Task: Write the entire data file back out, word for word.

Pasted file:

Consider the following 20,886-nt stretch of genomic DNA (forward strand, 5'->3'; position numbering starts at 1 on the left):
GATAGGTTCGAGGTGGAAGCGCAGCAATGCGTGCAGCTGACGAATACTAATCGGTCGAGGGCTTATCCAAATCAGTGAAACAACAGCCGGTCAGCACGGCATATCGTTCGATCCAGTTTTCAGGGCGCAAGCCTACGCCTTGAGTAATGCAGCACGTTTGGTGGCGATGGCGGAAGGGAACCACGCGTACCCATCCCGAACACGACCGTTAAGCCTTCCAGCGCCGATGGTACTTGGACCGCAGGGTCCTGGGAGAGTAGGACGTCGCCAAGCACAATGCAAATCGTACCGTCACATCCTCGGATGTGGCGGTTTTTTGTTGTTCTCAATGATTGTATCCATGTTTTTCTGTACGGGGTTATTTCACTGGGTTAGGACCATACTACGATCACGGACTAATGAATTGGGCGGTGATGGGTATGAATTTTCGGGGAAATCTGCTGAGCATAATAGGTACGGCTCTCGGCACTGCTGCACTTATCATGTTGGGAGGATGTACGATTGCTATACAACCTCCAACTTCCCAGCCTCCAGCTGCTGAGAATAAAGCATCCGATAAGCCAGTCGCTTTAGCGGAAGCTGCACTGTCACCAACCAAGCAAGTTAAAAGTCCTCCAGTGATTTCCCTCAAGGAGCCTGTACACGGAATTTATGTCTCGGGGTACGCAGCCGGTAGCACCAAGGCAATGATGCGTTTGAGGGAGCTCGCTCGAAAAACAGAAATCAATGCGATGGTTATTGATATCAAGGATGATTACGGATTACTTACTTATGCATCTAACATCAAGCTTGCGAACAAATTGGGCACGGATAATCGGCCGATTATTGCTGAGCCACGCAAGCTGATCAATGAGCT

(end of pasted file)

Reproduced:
Consider the following 20,886-nt stretch of genomic DNA (forward strand, 5'->3'; position numbering starts at 1 on the left):
GATAGGTTCGAGGTGGAAGCGCAGCAATGCGTGCAGCTGACGAATACTAATCGGTCGAGGGCTTATCCAAATCAGTGAAACAACAGCCGGTCAGCACGGCATATCGTTCGATCCAGTTTTCAGGGCGCAAGCCTACGCCTTGAGTAATGCAGCACGTTTGGTGGCGATGGCGGAAGGGAACCACGCGTACCCATCCCGAACACGACCGTTAAGCCTTCCAGCGCCGATGGTACTTGGACCGCAGGGTCCTGGGAGAGTAGGACGTCGCCAAGCACAATGCAAATCGTACCGTCACATCCTCGGATGTGGCGGTTTTTTGTTGTTCTCAATGATTGTATCCATGTTTTTCTGTACGGGGTTATTTCACTGGGTTAGGACCATACTACGATCACGGACTAATGAATTGGGCGGTGATGGGTATGAATTTTCGGGGAAATCTGCTGAGCATAATAGGTACGGCTCTCGGCACTGCTGCACTTATCATGTTGGGAGGATGTACGATTGCTATACAACCTCCAACTTCCCAGCCTCCAGCTGCTGAGAATAAAGCATCCGATAAGCCAGTCGCTTTAGCGGAAGCTGCACTGTCACCAACCAAGCAAGTTAAAAGTCCTCCAGTGATTTCCCTCAAGGAGCCTGTACACGGAATTTATGTCTCGGGGTACGCAGCCGGTAGCACCAAGGCAATGATGCGTTTGAGGGAGCTCGCTCGAAAAACAGAAATCAATGCGATGGTTATTGATATCAAGGATGATTACGGATTACTTACTTATGCATCTAACATCAAGCTTGCGAACAAATTGGGCACGGATAATCGGCCGATTATTGCTGAGCCACGCAAGCTGATCAATGAGCT